The Uniform Computer Information Transactions Act: Ethical Issues in Software Contract Law

What is UCITA?

The Uniform Computer Information Transaction Act (UCITA) is a proposed state contract law designed to standardize the licensing of software and all other forms of digital information.* It was conceived because current commercial contract laws do not adequately define the relationship between software vendors and consumers. By standardizing these laws, the drafters of UCITA hoped to streamline transactions in the software industry, helping both vendors and consumers.

However, the law has spawned widespread controversy from many organizations which contend that it has too large a scope, is legally vague, and will endanger consumer rights. In spite of these objections, it was passed in 2000 by Maryland and Virginia, and is expected to be introduced in all 50 states.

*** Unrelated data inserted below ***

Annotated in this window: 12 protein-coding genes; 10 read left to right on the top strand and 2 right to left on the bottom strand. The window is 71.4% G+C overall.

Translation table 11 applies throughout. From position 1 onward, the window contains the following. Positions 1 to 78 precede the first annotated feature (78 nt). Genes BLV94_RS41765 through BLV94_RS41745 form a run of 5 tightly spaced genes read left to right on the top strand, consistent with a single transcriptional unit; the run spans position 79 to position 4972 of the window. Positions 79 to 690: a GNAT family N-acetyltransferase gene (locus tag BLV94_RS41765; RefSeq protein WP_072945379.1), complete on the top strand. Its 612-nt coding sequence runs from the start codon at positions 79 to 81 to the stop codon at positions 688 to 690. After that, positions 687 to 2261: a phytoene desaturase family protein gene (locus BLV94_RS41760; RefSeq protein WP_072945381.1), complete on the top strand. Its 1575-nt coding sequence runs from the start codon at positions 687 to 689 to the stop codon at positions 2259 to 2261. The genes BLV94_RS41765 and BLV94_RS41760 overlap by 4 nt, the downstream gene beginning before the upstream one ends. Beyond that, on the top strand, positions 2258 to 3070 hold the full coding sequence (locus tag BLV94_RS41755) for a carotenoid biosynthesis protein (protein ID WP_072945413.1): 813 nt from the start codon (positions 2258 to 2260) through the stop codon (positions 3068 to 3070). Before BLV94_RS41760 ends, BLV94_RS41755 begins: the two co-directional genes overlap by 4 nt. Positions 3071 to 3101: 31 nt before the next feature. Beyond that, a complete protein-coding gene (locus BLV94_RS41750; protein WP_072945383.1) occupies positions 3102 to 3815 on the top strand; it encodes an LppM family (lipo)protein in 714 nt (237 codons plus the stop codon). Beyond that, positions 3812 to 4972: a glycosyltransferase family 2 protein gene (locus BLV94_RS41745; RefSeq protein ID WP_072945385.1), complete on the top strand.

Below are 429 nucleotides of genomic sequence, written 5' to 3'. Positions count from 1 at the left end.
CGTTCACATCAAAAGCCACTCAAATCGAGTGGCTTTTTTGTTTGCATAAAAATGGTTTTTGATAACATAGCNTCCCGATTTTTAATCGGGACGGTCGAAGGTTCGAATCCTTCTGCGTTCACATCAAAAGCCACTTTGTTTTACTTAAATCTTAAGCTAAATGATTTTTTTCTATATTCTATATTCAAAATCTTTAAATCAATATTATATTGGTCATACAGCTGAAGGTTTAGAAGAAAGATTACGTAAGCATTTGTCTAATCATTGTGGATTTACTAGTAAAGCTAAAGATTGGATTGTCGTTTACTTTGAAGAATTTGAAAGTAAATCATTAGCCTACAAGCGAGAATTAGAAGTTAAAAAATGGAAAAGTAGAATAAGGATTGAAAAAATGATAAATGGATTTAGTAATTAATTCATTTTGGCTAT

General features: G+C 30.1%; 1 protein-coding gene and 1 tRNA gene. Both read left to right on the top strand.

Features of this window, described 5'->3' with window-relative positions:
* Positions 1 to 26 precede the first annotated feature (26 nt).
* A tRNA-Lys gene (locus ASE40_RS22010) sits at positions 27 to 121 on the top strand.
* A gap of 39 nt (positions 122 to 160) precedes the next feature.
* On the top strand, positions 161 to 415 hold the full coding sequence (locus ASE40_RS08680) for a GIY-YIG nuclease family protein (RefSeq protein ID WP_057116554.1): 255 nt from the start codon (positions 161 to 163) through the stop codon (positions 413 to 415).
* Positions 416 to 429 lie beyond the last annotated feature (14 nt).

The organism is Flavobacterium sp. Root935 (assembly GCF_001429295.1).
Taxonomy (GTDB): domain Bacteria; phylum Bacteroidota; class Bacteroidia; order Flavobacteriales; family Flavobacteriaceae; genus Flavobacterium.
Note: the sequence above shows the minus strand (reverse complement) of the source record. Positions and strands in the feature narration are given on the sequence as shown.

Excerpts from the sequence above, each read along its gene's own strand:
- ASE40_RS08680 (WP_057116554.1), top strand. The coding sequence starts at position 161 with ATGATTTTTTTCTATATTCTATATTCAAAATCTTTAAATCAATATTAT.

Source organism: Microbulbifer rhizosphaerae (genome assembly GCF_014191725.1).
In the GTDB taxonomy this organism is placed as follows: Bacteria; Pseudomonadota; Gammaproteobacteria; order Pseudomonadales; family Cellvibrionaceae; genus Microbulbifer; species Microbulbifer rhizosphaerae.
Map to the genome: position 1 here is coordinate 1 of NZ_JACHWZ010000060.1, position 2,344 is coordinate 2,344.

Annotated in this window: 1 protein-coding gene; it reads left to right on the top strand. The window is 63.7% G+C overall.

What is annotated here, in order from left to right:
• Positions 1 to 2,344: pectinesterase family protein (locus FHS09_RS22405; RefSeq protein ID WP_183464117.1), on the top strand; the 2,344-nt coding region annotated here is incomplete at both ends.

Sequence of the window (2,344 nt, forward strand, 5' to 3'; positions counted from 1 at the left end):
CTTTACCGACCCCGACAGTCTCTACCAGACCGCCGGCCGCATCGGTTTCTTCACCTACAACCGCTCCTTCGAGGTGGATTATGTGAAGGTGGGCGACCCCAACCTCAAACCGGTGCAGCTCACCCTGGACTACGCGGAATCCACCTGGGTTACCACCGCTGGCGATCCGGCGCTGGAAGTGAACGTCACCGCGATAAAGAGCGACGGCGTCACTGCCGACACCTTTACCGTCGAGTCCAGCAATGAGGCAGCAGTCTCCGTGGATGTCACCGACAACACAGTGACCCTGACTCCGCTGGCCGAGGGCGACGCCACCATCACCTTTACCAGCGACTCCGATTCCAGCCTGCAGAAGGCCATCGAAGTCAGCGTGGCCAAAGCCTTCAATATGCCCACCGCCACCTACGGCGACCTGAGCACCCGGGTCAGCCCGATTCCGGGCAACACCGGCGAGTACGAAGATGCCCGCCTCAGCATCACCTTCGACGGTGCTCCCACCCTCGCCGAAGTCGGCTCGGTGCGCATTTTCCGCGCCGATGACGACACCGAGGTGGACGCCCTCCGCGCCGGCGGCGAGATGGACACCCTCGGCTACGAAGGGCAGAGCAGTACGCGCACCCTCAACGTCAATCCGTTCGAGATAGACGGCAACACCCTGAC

Opponents of UCITA argue that the law will prevent consumers from owning the software they buy and make it easier for vendors to impose unfair restrictions on unsuspecting users. In addition, it would allow invasions of privacy and remove vendors' liability for selling defective products.

This investigation will examine UCITA and its consequences, analyze some of the arguments against it, and discuss the underlying issues behind these objections.

*quoted from

Hans Andersen, Jeff Raymakers, Jonathan Reichenthal
March 2001